tonic neck reflex
extension of ipsilateral leg and flexion of the contralateral arm when the head is turned - normally disappears between 7-8 months
what is prosopagnosisa and what causes it?
inability to recognize faces - usually caused by a bilateral lesion of the visual association cortex
what is anosagnosia and what causes it?
deficit in cognition about one's illnes, or the lack of awareness that one is suffering from a certain condition - related to large lesions of hte nondominant parietal lobe, which causes the pateint to be confused and unaware of motor and sensory deficits
what is confabulation?
fabrication of stories and events that never happened in order to fill in memory gaps; seen mostly in dementias
what is conversion disorder?
characterized by one or more neurologic symptoms (motor, sensory, or changes in consciousness such as pseudoseizures) associated with unresolved psychological conflicts - sx are unconscious and develop as a result of repressed anxiety about the unacceptable impulses
what is Ganser syndrome?
dissociative disorder NOS - giving approximate answers instead of exact ones - associated with other sx like amnesia, disorientation, and perceptual disturbances. seen most commonly in prison inmates
dissociative disorder defined by combination of amnesia plus travel
psychogenic fugue - patient typically regains awareness after traveling to a different locale but retains no memory of the trip of the decision to go on it
what is somnambulism?
sleep walking - disorder of stage 4 sleep
what is mobius syndrome?
congenital facial diplegia - face is expressionless, and ocular palsy may be present. frequently accompanied by clubfoot and syndactyly and MR
what is pseudodementia?
major depression in an elderly person - all of the symptoms of a depressive disorder without hallmarks of an organic condition
what is the Tarasoff I decision?
requires that physicians warn a potential victim if they truly believe the patient will cause harm to that person
what is the Tarasoff II decision?
states that even though physicians must warn a potential victim, they must also protect the patient from harm from that person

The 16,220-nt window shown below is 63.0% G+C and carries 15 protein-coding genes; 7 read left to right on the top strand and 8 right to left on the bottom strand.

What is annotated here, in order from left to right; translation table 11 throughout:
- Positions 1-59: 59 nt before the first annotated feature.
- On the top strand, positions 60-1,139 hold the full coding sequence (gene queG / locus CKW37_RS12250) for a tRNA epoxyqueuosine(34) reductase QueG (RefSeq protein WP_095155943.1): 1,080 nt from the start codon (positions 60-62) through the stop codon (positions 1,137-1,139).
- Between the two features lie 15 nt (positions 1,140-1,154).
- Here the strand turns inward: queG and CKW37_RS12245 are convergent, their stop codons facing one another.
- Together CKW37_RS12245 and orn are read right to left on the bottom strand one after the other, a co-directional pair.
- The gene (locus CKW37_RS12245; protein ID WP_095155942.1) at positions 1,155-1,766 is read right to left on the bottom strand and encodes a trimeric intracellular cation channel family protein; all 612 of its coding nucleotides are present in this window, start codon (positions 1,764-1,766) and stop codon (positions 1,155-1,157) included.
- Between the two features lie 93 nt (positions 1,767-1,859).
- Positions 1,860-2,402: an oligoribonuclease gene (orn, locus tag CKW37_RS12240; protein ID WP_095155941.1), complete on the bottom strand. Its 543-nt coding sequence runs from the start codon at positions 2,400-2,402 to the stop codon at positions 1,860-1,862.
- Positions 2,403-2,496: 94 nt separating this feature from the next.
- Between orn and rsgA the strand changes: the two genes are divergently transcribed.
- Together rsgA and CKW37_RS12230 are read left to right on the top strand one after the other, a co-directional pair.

the irresistible impulse rule and the McNaughten rule are involved in what?
insanity defenses
the combination of an MAOI with what drug produces a severe reaction, including delerium, hyperpyrexia, convulsions, and hypertension
meperidine
intelligence scale best for younger children since it doesn't rely exclusively on language
stanford-binet
scale used to assess the attainment of developmental milestones in children younger than 2 years
denver developmental scale
age group for which WAIS-R is used
17 and older (think rated R)
age group for which WISC III is used
6-16
age group for which WPPSI is used
4-6
person acts out dreams in what sleep disorder?
REM sleep disorder - normal paralysis of muscles during REM sleep is absent; content of dreams often violent or aggressive
what sleep disorder encompasses both night terrors and sleepwalking?
non-REM sleep disorder - people do not act out dreams in either condition
child's awareness of the conservation of volume occurs between what ages and is what stage?
7-11 years - concrete operations
between what ages is the preoperational stage?
2-7 years
the sensorimotor stage corresponds to what ages?
0-2
learning by reinforcement is what type of conditioning?
operant
toilet training is not possible before what age?
18 months
stranger anxiety, orientation to voice occurs at approximately what age?
7-9 months
when does separation anxiety occur?
between 10-12 months
when does the social smile appear?
2-3 months
what is the infant mortality rate equal to?
the number of deaths occuring until the first birthday divided by the total number of live births
this is a projective test htat uses pictures depicting ambiguous interpersonal situations that the examinee is asked to interpret
the thematic apperception test
this is the most popular objective personality test; it uses true and false items
minnesota multiphasic personality inventory
a relationship between what neurotransmitter and aggression has been found?
serotonin